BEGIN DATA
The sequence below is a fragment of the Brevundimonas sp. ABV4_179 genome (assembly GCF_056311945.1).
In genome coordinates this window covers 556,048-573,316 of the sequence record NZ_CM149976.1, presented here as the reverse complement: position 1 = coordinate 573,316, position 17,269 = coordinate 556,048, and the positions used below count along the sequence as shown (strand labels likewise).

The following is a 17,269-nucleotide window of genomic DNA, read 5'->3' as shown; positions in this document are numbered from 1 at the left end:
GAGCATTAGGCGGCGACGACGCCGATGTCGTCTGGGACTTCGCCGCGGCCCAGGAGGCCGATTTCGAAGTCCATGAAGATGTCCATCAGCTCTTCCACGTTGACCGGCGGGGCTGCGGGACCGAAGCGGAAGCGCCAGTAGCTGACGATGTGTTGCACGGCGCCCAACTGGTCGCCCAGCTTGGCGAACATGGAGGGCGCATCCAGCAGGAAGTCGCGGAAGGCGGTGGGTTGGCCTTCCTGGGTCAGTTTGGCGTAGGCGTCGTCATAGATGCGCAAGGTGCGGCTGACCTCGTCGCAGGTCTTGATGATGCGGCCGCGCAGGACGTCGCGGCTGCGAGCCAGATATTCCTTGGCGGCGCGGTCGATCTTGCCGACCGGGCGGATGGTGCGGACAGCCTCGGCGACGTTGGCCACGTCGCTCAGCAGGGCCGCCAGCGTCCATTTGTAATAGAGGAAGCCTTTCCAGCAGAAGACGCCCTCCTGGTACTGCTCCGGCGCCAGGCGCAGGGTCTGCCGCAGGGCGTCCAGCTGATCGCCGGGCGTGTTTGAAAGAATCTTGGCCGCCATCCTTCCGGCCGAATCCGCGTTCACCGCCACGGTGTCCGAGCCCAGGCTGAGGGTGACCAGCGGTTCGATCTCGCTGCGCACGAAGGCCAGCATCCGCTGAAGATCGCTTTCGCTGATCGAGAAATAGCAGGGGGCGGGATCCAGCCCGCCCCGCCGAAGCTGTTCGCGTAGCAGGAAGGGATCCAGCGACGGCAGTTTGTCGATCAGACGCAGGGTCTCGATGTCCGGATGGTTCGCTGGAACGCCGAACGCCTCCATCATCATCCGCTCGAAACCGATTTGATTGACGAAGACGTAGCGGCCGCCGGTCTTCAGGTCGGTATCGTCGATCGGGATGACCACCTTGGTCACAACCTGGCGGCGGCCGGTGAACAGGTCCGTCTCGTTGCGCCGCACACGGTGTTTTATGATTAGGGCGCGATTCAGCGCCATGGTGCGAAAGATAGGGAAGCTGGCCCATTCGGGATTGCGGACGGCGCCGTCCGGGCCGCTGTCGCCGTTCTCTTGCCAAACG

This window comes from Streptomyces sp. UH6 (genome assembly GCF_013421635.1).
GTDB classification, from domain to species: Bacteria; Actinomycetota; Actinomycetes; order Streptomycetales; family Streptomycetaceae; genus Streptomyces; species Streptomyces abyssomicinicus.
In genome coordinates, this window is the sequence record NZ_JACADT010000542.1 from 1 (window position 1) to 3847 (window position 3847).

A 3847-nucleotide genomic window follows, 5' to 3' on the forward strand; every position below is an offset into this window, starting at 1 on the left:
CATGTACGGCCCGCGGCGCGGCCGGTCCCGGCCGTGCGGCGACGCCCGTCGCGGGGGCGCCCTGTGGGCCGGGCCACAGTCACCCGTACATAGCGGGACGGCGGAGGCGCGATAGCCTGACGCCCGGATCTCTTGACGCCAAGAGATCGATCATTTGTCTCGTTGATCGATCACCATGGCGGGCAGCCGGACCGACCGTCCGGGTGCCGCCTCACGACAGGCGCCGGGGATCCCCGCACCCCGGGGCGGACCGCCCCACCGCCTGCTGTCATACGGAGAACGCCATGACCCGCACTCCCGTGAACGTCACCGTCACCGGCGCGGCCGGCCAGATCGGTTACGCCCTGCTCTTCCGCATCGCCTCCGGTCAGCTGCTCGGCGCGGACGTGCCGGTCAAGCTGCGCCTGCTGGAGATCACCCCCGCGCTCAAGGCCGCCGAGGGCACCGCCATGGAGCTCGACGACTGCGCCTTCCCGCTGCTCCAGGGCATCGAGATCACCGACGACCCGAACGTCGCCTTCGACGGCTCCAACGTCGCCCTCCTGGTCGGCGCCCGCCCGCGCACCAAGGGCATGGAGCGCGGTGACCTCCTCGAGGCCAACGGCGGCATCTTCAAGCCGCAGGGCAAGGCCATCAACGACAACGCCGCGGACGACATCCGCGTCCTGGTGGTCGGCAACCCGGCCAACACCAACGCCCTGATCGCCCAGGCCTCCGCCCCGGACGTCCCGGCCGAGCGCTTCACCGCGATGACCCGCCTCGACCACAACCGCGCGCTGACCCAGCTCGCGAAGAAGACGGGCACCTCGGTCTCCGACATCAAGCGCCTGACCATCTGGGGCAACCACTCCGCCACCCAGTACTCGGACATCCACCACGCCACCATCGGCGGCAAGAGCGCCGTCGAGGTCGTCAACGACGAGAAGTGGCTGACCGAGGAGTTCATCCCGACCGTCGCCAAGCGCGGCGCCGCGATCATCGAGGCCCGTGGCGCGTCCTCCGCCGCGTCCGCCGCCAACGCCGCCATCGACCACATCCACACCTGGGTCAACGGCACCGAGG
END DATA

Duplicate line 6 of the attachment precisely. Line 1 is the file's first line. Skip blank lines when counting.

GTDB classification, from domain to species: Bacteria; Actinomycetota; Actinomycetes; order Streptomycetales; family Streptomycetaceae; genus Streptomyces; species Streptomyces abyssomicinicus.